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In the one-hour “Simpsons” episode titled “The Great Phatsby,” Emmy Award nominee Taraji P. Henson, comedian Keegan-Michael Key and rapper Snoop Dogg lend their voices to characters who help Mr. Burns (Harry Shearer) relive his glory days.

Burns crosses paths with a mysterious music mogul, and after being conned by him and reduced to bankruptcy, he seeks revenge on the music producer with the help of Homer, Bart, rapper Jazzy James (Keegan-Michael Key), the mogul’s ex-wife, Praline (Henson) as well as Snoop Dogg, Common and RZA playing themselves.

EUR/Electronic Urban Report chatted with Simpson’s Executive Producer Matt Selman, who has been on the series since 1996, about the inspiration behind the series, working with the guest stars, and his thoughts about the show predicting the presidential election of Donald Trump.

“We haven’t done a huge number of hip hop episodes so we really wanted to go all out with this one,” Matt said. “We have so many fans in the hip hop community and we went out to our three favorite guys and they all said yes. We couldn’t believe it. It’s like this Mount Rushmore of rap.”

He added, “We took three different rappers with three different styles and three different personalities in how they make their art. We couldn’t believe how much love there was out there. There’s a huge amount of love for The Simpsons in the world of hip hop, and obviously we have a lot of love for hip hop. We wanted to go bananas and we did.”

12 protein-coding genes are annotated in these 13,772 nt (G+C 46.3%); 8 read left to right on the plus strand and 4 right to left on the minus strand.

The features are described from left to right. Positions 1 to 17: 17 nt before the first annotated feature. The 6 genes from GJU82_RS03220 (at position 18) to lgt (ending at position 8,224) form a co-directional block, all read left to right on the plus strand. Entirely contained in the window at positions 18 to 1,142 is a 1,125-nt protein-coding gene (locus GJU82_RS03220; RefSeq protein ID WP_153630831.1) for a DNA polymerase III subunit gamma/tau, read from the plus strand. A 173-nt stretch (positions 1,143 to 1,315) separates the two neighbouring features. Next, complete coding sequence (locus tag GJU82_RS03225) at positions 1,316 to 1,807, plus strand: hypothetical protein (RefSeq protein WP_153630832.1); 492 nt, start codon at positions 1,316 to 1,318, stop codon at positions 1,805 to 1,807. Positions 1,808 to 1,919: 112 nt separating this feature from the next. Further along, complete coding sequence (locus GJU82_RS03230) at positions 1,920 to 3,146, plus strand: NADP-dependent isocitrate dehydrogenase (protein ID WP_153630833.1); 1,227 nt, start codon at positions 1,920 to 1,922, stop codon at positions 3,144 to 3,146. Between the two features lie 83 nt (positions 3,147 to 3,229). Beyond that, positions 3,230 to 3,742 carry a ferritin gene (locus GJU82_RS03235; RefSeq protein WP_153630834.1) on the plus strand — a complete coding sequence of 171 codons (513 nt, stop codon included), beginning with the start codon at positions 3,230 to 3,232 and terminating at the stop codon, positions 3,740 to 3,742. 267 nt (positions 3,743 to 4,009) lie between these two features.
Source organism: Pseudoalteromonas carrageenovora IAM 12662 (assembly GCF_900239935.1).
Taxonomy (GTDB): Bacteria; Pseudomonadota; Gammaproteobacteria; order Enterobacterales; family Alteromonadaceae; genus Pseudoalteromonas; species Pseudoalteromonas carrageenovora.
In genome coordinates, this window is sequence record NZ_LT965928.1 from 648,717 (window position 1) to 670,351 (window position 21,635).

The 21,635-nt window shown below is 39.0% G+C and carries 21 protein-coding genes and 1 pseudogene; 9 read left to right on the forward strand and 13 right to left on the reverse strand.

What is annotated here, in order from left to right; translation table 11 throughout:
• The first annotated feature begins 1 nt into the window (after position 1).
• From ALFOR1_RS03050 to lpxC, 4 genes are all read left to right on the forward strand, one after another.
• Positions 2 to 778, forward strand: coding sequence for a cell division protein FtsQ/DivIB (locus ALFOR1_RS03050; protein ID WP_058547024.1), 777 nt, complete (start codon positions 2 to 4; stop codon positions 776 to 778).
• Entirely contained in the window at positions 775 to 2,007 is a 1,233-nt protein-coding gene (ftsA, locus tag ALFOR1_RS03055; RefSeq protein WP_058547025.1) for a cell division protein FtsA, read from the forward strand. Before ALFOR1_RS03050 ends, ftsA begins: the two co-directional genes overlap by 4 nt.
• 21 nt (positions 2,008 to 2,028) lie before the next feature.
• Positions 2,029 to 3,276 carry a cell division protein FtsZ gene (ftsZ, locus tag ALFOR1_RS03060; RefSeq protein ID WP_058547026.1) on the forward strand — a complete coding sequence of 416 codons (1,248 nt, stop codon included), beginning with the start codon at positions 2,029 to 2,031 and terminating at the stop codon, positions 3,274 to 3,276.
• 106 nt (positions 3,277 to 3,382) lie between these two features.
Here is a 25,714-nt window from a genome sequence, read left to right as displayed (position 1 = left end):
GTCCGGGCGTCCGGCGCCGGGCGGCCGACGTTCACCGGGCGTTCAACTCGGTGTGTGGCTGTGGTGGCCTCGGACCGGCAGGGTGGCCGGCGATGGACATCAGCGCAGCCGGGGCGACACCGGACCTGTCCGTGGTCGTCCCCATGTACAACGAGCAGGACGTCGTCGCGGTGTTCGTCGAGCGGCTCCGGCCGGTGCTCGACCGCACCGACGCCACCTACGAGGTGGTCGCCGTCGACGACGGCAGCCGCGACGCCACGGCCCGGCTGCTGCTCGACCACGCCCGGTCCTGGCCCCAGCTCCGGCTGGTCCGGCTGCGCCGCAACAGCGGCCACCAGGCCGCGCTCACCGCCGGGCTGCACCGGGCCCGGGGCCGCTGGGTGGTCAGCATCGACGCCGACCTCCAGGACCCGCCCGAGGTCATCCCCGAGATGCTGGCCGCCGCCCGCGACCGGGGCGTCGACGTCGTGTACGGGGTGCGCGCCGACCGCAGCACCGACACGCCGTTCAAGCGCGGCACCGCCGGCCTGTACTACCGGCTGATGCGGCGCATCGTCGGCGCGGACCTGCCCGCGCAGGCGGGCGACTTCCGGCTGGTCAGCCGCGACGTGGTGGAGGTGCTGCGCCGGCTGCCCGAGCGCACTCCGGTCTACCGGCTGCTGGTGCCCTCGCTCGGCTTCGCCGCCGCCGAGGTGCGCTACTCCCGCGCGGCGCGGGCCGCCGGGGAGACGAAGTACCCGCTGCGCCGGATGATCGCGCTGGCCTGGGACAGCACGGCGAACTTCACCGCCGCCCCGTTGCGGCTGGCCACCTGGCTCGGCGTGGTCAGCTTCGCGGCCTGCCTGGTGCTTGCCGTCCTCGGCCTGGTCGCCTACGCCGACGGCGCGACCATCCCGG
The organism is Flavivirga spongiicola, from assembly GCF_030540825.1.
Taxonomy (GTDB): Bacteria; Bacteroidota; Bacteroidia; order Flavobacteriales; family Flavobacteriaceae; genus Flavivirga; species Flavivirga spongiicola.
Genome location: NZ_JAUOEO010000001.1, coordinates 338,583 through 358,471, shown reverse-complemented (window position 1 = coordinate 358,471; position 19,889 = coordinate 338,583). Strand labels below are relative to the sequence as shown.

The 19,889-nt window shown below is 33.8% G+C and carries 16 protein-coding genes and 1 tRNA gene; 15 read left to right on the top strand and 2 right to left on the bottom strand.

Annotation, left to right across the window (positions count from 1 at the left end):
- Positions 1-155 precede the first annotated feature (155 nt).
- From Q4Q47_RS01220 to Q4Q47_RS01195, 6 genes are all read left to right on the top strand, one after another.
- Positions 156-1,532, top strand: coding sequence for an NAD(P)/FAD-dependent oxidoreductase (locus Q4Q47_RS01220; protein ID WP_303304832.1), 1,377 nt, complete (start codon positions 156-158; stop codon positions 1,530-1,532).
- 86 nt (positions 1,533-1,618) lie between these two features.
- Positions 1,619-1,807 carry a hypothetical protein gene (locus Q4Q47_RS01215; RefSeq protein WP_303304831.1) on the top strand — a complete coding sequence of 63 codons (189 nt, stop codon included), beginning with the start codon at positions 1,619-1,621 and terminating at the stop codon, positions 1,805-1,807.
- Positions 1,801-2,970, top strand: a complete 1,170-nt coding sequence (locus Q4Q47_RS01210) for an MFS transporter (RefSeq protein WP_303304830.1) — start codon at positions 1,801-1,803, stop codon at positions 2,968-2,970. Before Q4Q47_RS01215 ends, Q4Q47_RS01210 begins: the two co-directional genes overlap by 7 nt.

Check out the rest of our Q&A with Matt below:

Mr. Burns merges with the world of rap. What an intriguing mash-up. 

Matt: There was a great epic friendship between Mr. Burns, an old-school evil billionaire, and a rap impresario in the mold of Jay Z or P. Diddy or Dr. Dre, or one of these modern rap billionaires, and they both kinda embrace that old-timey Rockefeller Hampton’s — certain glamor and style. That connects Mr. Burns to the modern rap image. There’s a line in the show: ‘Is not green a more powerful color than black or white? Burns sees a modern rap mogul and the style which he lives life and thinks, ‘This is what I used to have, and this is what I want.’

The world of rap and hip hop can be quite controversial. Would you say this episode pushes the envelope?

Matt: We don’t super push it. The Simpsons used to be an outrageous show that people thought was really envelope pushing, but the world has gotten more outrageous since then. We just want to tell stories that touch people, and are funny and silly. I don’t think we’re super outrageous. It’s a pretty clean-cut episode…a couple pot jokes. Like when Snoop is recording in his booth there’s a lot of mysterious smoke in the booth and Homer pops his head in and takes a deep sniff.

The episode features some amazing talent lending their voices. What would you call the key quality in finding the right voices for The Simpsons?